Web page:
Waskiewicz Jr, Peter P
On Mon, 2014-01-06 at 19:06 +0100, Peter Zijlstra wrote:

> On Mon, Jan 06, 2014 at 04:47:57PM +0000, Waskiewicz Jr, Peter P wrote:
> > > As is I don't really see a good use for RMIDs and I would simply not use
> > > them.
> >
> > If you want to use CQM in the hardware, then the RMID is how you get the
> > cache usage data from the CPU.  If you don't want to use CQM, then you
> > can ignore RMIDs.
>
> I think you can make do with a single RMID (per cpu). When you program
> the counter (be it for a task, cpu or cgroup context) you set the 1 RMID
> and EVSEL and read the CTR.
>
> What I'm not entirely clear on is if the EVSEL and CTR MSR are per
> logical CPU or per L3 (package); /me prays they're per logical CPU.

There is one per logical CPU.  However, in the current generation, they
report on the usage of the same L3 cache.  But the CPU takes care of the
resolution of which MSR write and read comes from the logical CPU, so
software doesn't need to lock access to it from different CPUs.

> > One of the best use cases for using RMIDs is in virtualization.
>
> *groan*.. /me plugs wax in ears and goes la-la-la-la
>
> > A VM
> > may be a heavy cache user, or a light cache user.  Tracing different VMs
> > on different RMIDs can allow an admin to identify which VM may be
> > causing high levels of eviction, and either migrate it to another host,
> > or move other tasks/VMs to other hosts.  Without CQM, it's much harder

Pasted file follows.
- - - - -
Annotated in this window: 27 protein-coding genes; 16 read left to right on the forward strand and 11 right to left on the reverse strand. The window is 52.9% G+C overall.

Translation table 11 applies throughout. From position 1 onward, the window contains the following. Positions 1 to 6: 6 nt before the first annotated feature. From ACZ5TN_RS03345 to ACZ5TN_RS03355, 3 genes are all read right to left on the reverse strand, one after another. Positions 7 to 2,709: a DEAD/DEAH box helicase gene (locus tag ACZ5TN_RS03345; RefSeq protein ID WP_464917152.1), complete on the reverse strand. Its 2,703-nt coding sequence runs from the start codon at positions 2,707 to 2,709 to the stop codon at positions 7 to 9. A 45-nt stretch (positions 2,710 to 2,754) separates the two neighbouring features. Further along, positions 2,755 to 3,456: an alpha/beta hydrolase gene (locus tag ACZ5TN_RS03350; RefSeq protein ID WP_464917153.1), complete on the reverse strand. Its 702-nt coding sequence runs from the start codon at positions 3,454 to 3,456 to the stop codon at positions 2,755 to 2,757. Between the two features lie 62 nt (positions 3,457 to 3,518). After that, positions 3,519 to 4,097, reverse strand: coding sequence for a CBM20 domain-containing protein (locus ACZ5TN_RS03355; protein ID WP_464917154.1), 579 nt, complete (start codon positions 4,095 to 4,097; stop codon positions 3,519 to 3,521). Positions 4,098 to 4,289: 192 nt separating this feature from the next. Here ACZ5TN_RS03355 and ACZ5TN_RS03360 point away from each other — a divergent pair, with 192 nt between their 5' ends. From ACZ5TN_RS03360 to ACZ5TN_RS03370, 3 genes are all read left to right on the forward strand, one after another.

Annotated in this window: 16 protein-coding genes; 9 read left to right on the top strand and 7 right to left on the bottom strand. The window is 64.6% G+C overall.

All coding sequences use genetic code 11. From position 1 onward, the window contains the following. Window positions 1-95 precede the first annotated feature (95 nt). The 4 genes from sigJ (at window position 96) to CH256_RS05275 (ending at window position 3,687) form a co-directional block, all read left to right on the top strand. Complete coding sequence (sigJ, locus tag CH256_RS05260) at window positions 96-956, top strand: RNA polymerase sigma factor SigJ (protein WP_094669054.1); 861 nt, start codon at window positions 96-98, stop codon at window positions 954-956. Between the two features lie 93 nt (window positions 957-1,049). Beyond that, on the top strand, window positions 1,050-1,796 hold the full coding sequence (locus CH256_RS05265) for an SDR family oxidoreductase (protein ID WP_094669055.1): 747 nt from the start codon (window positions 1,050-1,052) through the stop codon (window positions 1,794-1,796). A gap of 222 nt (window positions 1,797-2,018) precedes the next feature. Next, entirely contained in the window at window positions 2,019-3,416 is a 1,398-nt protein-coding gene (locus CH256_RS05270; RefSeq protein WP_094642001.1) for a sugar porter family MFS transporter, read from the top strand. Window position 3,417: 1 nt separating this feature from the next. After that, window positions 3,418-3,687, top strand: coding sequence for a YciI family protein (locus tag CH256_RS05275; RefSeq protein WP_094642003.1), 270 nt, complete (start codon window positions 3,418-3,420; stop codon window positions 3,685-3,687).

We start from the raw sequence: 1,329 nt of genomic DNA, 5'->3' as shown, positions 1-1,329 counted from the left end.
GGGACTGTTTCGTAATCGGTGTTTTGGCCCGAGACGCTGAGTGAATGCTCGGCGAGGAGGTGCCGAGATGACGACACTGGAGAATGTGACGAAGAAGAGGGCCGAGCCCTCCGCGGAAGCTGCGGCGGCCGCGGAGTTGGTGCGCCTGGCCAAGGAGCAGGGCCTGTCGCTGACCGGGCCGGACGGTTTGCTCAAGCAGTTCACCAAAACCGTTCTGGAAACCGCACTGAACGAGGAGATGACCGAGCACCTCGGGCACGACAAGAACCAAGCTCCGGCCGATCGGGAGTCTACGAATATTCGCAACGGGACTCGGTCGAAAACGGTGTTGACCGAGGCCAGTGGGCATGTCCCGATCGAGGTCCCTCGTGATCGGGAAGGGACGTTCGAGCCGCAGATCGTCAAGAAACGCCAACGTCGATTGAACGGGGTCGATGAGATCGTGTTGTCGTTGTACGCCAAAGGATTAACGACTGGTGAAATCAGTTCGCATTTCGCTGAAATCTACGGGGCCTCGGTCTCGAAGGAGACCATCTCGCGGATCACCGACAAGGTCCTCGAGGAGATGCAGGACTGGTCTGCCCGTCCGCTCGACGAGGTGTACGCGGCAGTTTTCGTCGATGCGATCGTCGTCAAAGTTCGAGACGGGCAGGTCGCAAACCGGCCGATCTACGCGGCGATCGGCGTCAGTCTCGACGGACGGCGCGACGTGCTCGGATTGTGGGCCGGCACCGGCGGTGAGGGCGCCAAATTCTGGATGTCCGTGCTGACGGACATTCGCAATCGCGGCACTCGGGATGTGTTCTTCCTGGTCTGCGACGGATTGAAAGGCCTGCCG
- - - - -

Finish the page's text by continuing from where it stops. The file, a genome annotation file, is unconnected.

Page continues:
> > to find which process is eating the cache up.
>
> Not necessarily VMs, there's plenty large processes that exhibit similar
> problems.. why must people always do VMs :-(

Completely agreed.  It's just the loudest people right now asking for
this capability are using VMs for the most part.

> That said, even with a single RMID you can get that information by
> simply running it against all competing processes one at a time. Since
> there's limited RMID space you need to rotate at some point anyway.
>
> The cgroup interface you propose wouldn't allow for rotation; other than
> manual by creating different cgroups one after another.

I see your points, and I also think that the cgroup approach now isn't
the best way to make this completely flexible.  What about this:

Add a new read/write entry to the /proc/<pid> attributes that is the
RMID to assign that process to.  Then expose all the available RMIDs
in /sys/devices/system/cpu, say in a new directory platformqos (or
whatever), which then have all the statistics inside those, plus a knob
to enable monitoring or not.  Then all the kernel exposes is a way to
assign a PID to an RMID, and a way to turn on monitoring or turn it off,
and get the data.  I can then put a simple userspace tool together to
make the management suck less.

Thoughts?

Cheers,
-PJ

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PJ Waskiewicz Open Source Technology Center
[hidden email] Intel Corp.
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Re: [PATCH 0/4] x86: Add Cache QoS Monitoring (CQM) support

Peter Zijlstra-5
On Mon, Jan 06, 2014 at 08:10:45PM +0000, Waskiewicz Jr, Peter P wrote:
> There is one per logical CPU.  However, in the current generation, they
> report on the usage of the same L3 cache.  But the CPU takes care of the
> resolution of which MSR write and read comes from the logical CPU, so
> software doesn't need to lock access to it from different CPUs.

What are the rules of RMIDs, I can't seem to find that in the SDM and I
think you're tagging cachelines with them. Which would mean that in
order to (re) use them you need a complete cache (L3) wipe.

Without a wipe you keep having stale entries of the former user and no
clear indication on when your numbers are any good.

Also, is there any sane way of shooting down the entire L3?